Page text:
Donald Trump recently realized that questioning the legitimacy of the first black president was no longer in his political interest. Which put him in a bit of pickle. After all, how could he possibly explain his epiphany? He’d already forced Barack Obama to present his papers — as though the commander-in-chief were a resident of apartheid South Africa and not president of the United States — and he had found them wanting.
After the president released his longform birth certificate in 2011, Trump spent another five years questioning its authenticity. There was simply no plausible reason for why his estimation of that document would suddenly change in September 2016.
Initially, his campaign tried to solve this problem the same way it tries to solve most problems their unconventional candidate presents — through bald-faced gaslighting: Trump spokesperson Jason Miller released a statement that described an alternate universe, in which Hillary Clinton started the birther rumor in 2008, and Donald Trump worked tirelessly to “to bring this ugly incident to its conclusion” in 2011.
When Trump himself declared that the president had been born in this country, at the end of an infomercial for his new hotel, he offered no explanation for his change of heart. But last Wednesday, in an interview with a local television station in Ohio, the mogul finally explained his reasoning: “Well, I just wanted to get on with, I wanted to get on with the campaign. A lot of people were asking me questions.”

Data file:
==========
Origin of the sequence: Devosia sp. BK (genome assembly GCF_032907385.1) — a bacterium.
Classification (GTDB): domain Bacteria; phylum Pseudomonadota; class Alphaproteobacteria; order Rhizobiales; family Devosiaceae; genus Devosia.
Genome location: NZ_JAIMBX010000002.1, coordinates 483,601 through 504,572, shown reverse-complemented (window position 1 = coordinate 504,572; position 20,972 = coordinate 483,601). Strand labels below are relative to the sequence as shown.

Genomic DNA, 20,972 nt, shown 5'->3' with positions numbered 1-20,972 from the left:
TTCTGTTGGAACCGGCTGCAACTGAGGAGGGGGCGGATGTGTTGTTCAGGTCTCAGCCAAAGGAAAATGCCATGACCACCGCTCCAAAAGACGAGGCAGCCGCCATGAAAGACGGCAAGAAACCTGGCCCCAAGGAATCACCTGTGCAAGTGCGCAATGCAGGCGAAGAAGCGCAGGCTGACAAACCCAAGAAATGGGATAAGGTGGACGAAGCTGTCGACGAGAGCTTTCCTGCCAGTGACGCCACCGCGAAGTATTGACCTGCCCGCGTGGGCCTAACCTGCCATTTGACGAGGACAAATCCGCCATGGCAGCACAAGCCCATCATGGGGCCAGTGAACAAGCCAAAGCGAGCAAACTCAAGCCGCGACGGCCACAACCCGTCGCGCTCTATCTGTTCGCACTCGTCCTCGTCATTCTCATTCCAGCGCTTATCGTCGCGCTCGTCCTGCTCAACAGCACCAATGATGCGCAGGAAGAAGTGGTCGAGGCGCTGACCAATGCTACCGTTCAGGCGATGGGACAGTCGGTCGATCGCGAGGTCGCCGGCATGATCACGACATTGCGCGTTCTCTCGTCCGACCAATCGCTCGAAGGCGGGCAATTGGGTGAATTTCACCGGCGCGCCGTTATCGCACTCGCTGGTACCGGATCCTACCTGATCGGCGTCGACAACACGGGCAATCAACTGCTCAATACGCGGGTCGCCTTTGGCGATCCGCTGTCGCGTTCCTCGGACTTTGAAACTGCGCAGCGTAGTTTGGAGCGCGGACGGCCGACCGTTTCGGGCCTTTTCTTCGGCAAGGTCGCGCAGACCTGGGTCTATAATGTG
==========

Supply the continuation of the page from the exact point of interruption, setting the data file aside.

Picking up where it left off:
Most candidates would be sure to prepare a better answer before their first general-election debate. But Donald Trump is no fan of preparation. So, when Lester Holt asked him to explain his change of heart Monday night, Trump said, “I think that I’ve developed very, very good relationships over the last little while with the African-American community, I think you can see that. And I feel that they really wanted me to come to that conclusion.”
Trump proceeded to leaven this ugly honesty with a signature touch of delusional self-congratulation, saying, “I think I did a great job and a great service, not only for the country, but even for the president in getting him to produce his birth certificate.”
Asked to respond, Clinton said, “Well, just listen to what you heard.”
November’s election may hinge on whether or not a (non-deplorable) majority of Americans follow her instruction.